I had the opportunity this past week to be interviewed by ABC News about a new book that provides insight into the infertility experience from the male perspective.
Besides being excited to be given the opportunity (thanks to Barb Collura at Resolve for the heads up), I was fully expecting to read about the progress that has been made since the days when I suffered silently and invisibly through the experience of infertility.
Those expectations were not met in the least.
According to Conceiving Masculinity, men are largely ignored in the treatment process, or coddled so that their fragile egos don’t have to deal with the reality that their biology is simply not up to the task of baby making without medical assistance.
Men continue to believe that infertility is a women’s world, and their role in the process is little more than a DNA provider in a medical protocol.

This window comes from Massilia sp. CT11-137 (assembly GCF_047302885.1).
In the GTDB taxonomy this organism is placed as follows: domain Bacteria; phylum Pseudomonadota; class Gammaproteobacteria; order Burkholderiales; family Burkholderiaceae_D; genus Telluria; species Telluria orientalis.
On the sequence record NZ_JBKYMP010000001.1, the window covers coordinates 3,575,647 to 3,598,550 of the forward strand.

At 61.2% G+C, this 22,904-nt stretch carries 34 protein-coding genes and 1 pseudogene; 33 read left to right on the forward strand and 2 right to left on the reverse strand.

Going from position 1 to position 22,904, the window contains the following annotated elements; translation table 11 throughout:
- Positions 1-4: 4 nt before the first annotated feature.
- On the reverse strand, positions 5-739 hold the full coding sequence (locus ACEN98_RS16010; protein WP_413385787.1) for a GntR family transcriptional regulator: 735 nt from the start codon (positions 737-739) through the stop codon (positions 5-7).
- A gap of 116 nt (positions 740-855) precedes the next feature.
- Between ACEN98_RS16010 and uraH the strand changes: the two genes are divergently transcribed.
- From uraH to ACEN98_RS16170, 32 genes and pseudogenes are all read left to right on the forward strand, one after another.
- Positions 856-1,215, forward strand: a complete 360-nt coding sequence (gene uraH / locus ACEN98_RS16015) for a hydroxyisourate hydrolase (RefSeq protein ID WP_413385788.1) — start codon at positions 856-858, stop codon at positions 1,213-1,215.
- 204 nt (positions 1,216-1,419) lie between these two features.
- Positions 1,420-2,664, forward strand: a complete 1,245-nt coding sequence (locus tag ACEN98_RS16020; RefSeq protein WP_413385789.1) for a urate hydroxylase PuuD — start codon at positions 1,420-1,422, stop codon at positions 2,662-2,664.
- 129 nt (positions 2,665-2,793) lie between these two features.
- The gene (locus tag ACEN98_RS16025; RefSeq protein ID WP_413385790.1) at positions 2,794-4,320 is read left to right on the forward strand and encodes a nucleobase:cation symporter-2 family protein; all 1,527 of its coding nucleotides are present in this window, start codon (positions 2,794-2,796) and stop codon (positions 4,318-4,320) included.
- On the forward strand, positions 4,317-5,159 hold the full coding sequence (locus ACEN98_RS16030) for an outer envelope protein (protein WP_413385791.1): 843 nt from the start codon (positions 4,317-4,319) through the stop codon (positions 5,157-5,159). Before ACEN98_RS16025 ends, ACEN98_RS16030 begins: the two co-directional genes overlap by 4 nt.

The article got a lot of likes on Facebook, and a few comments, one of which inspired this post.
Jennifer criticizes Resolve for reinforcing the focus on infertility as being primarily a woman’s issue. While I will admit the bulk of the information on the website is women-centric, I have found that Resolve welcomes the male voice in its infertility awareness efforts.
In fact, my voice has emceed the last two Resolve Walks of Hope in Phoenix. Granted, women probably outnumbered men about 2 to 1 at both events. But I saw hope for an evolution in the infertility world: men and women were side by side during that ½ mile path around the park. It was a team effort.